Installment loans are a convenient way to get the funding that you need, but they come with some drawbacks you need to be aware of. They include:
- Inflexibility with your loan’s terms. Unlike a credit card or line of credit, once you agree with your installment loan’s terms, they’re set in stone. You can’t ask to increase your borrowing limit, change your repayment schedule or amounts or make other adjustments. If you want to change your loan, you may have to get re-approved or pay fees.
- Potential fees. Do your homework to see if the lender charges extra fees, such as prepayment fees and admin fees, before you sign on the dotted line.
- High interest rates for bad credit. Bad credit could drive up the cost of your loan. This is why it’s important to shop around to get the best interest rate and terms.
What is a car title loan?
With an auto title loan , you put your vehicle up as collateral – meaning if you fail to pay back your loan, the lender can repossess your car, boat, RV or motorcycle. For these types of loans, you usually have to outright own your vehicle. You can get this type of loan with bad or non-existent credit and income verification is typically minimal, making this a viable option if you’re relying solely on welfare. However, auto title loans are extremely risky since they’re known for their excruciatingly high interest rates and the precarious nature of your vehicle being repossessed. For example, interest on a title loan can be as high as 60% per year. It’s worth noting that lenders can’t title loans in North Dakota charge more than this by law, and that includes all fees and other costs to get the loan.
What to watch out for with car title loans
If you own your vehicle outright, a car title loan may be a good choice to secure a loan, but you should watch out for these red flags before proceeding:
- Risk of losing your car. With a car title loan, you’re securing your loan with your vehicle as collateral. If you aren’t able to pay back your initial loan plus the interest it accrues, the lender has the right to take possession of your vehicle. Make sure this is a loan your budget can keep up with.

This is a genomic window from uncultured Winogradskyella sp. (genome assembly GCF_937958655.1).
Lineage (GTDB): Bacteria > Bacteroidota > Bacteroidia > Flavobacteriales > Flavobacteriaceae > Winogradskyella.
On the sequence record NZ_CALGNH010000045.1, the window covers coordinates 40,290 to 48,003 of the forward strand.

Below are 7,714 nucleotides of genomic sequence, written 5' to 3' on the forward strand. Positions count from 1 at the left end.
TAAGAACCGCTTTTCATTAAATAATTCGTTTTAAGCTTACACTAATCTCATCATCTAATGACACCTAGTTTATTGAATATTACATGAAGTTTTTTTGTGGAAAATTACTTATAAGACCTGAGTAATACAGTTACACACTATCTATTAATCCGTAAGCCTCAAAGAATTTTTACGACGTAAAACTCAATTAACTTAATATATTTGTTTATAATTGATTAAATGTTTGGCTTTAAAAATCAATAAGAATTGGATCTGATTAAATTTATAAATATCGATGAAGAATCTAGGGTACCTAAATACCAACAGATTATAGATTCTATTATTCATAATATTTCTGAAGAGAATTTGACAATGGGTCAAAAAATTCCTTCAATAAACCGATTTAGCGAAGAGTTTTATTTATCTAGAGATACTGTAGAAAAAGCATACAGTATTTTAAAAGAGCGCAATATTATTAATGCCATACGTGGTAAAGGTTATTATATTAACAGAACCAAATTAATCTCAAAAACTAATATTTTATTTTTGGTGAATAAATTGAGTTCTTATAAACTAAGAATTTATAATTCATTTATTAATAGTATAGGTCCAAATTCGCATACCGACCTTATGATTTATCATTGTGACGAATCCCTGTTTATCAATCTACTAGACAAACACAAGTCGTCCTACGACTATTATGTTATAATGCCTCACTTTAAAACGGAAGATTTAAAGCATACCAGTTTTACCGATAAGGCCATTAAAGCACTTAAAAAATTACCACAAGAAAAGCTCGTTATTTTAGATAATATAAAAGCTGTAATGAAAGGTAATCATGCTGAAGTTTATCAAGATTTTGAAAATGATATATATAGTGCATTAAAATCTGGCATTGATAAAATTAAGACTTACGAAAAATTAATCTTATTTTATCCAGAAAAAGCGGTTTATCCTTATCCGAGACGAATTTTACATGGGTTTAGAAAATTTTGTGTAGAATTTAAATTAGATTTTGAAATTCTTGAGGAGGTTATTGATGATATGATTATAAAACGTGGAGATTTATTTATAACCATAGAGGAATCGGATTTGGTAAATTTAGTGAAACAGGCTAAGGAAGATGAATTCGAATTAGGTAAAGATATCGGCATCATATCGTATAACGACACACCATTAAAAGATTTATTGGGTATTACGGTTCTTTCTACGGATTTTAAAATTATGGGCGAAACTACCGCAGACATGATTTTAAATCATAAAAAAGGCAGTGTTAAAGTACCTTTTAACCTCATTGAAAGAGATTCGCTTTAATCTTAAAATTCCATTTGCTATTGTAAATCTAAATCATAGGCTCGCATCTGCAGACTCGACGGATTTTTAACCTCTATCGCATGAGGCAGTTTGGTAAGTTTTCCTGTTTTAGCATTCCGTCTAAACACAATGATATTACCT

- Steep interest ratespared to conventional loans, title car loans come with high interest rates.
- Disreputable lenders. Not all lenders are equally reputable and trustworthypare different lenders in order to find the lowest interest rate and double check your contract before signing, so you understand the ins and outs of your loan including any fees that may crop up.
Other funding options for people receiving benefits
If you’re shopping for a loan as a welfare recipient, you’ll need to find a lender that will accept your weekly, bi-weekly or monthly level of income, as well as your source of income and credit score. Carefully read a lender’s terms and conditions before signing a loan contract, and be willing to walk away if the interest rate or fees are too high.
- Credit card cash advances. This may be an option if you already have a credit card and haven’t borrowed up to your credit limit. Credit card cash advances have lower rates than payday loans, with APRs usually around 30% – not including additional fees.
- Home equity loans. Are you a homeowner? You may be able to borrow against your home’s equity through a home equity loan or line of credit. This is a secured loan – meaning you use your house as collateral – but it often comes with more lax eligibility criteria than an unsecured personal loan.